The Jewish Agency, the world's largest Jewish nonprofit group, will reevaluate its relationship with the Israeli government after two decisions that have sparked outrage in the Jewish world, according to the organization's new chairman of the board of governors.
"Support for Israel doesn't necessarily mean support for the Israeli government," the new chairman, Michael Siegal, told the Israeli newspaper Haaretz.
The rare and stunning statement followed a cabinet vote on Sunday to suspend its plan to create a new and permanent place for egalitarian prayers at the Western Wall. A ministerial committee also voted to move forward on a bill that would deny any recognition of conversions performed by other than the state-sanctioned Orthodox Rabbinate system.
Both decisions were in response to pressure from Prime Minister Benjamin Netanyahu’s ultra-Orthodox coalition partners.
Ultra-Orthodox rabbis strictly govern Jewish practices in Israel such as weddings, divorces and burials. The ultra-Orthodox religious establishment sees itself as responsible for maintaining traditions through centuries of persecution and assimilation, and it resists any inroads from liberals it often considers to be second-class Jews overly inclusive toward converts and interfaith marriages.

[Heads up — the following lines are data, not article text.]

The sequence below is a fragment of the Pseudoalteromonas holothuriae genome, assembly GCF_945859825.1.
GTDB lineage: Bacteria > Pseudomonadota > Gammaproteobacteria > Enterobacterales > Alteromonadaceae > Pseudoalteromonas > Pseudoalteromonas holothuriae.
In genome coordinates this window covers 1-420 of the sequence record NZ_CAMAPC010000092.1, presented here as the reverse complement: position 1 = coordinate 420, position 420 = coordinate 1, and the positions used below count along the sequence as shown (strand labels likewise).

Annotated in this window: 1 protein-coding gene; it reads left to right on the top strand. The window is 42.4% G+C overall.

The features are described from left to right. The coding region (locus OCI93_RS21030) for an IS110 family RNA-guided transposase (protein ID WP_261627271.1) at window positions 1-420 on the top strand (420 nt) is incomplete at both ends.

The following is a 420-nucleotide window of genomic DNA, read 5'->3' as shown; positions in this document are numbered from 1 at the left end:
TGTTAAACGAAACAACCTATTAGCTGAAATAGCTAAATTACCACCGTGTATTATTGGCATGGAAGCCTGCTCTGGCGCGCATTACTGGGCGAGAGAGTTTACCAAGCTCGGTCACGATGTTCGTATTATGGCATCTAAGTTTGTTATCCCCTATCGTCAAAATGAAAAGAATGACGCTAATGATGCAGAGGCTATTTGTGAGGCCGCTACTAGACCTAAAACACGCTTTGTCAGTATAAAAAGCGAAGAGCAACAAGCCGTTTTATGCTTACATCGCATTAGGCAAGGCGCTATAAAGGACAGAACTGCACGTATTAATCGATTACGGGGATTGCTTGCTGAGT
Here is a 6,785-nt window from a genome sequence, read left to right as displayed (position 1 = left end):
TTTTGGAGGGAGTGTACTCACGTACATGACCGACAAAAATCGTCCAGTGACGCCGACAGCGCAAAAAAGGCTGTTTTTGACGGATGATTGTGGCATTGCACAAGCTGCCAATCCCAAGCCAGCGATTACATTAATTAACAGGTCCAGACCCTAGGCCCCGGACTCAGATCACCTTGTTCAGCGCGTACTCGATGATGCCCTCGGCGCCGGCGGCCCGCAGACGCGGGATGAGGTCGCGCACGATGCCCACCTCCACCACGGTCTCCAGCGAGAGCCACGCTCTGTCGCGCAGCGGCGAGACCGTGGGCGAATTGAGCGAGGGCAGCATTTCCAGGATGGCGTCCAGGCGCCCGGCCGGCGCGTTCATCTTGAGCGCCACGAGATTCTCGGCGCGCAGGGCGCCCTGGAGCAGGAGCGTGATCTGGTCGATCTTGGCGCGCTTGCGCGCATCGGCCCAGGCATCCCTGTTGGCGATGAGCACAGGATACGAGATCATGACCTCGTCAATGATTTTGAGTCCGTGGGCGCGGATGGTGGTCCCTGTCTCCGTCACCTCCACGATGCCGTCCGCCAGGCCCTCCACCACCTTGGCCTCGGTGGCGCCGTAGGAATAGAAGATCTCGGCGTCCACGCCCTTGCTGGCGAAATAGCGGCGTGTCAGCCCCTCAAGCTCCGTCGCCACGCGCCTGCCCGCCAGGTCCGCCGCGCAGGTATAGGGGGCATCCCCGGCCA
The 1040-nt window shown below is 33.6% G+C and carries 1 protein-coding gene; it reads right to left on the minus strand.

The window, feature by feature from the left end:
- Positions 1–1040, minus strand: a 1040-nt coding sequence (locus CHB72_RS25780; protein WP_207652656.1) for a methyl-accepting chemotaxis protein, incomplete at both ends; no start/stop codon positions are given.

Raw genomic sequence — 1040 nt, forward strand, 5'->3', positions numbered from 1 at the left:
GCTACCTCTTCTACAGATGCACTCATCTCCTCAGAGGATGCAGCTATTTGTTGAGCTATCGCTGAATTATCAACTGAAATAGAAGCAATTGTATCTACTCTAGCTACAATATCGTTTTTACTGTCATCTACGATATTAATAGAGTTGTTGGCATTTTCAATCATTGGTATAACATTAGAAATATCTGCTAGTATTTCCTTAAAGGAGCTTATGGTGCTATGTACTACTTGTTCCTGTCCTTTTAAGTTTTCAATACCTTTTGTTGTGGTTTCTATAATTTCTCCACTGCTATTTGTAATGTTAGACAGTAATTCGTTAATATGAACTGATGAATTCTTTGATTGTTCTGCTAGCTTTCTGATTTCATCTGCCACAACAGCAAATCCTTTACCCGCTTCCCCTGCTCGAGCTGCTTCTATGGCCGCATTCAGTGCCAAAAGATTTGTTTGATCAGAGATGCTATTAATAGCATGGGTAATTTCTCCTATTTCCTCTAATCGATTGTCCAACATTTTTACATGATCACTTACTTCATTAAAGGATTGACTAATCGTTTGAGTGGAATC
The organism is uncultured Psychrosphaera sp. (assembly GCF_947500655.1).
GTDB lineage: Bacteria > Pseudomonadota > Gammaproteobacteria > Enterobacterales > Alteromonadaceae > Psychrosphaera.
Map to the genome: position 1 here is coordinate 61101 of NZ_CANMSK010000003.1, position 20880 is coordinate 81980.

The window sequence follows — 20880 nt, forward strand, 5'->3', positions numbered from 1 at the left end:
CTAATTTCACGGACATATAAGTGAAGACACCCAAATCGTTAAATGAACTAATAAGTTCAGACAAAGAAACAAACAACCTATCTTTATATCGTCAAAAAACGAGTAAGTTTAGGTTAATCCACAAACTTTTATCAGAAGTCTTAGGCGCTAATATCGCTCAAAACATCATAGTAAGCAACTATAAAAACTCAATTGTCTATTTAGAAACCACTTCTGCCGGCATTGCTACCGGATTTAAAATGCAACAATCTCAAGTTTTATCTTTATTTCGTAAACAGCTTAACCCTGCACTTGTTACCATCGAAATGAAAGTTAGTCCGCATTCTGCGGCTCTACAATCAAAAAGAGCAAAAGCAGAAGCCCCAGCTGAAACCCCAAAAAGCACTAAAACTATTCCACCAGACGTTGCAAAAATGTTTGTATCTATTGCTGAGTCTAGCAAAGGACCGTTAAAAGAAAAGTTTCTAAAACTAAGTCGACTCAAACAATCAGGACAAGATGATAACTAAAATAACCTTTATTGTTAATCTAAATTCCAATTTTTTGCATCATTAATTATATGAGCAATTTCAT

Despite some inroads, the liberal pushes have encountered a wall of ultra-Orthodox resistance when it comes to breaking their monopoly on religious practices.
On Monday morning, the heads of the Reform movement in the U.S. and in Israel decided to cancel their Thursday meeting with Netanyahu in protest of the government's decision.
The board of governors of The Jewish Agency, a nonprofit that works closely with the Israeli government to serve Jewish communities worldwide, said it was calling off its dinner with Netanyahu and altering the agenda of its annual meetings to address the crisis.
In a statement, the agency's board warned the government’s decision would deeply divide Jewish people around the world, and declared they would not allow it to happen.
"We made a mistake. We believed the government, we believed the prime minister, we believed that we needed at last to end this squabbling among ourselves over the Western Wall, and we agreed to a compromise arrangement," Yizhar Hess, head of the Conservative movement in Israel, wrote in the Israeli Newspaper Yediot Ahronot.
"But the Cabinet's decision last night -- a cynical, even wicked decision -- took this historic agreement and threw it in the faces of millions of Jews around the world," Hess added.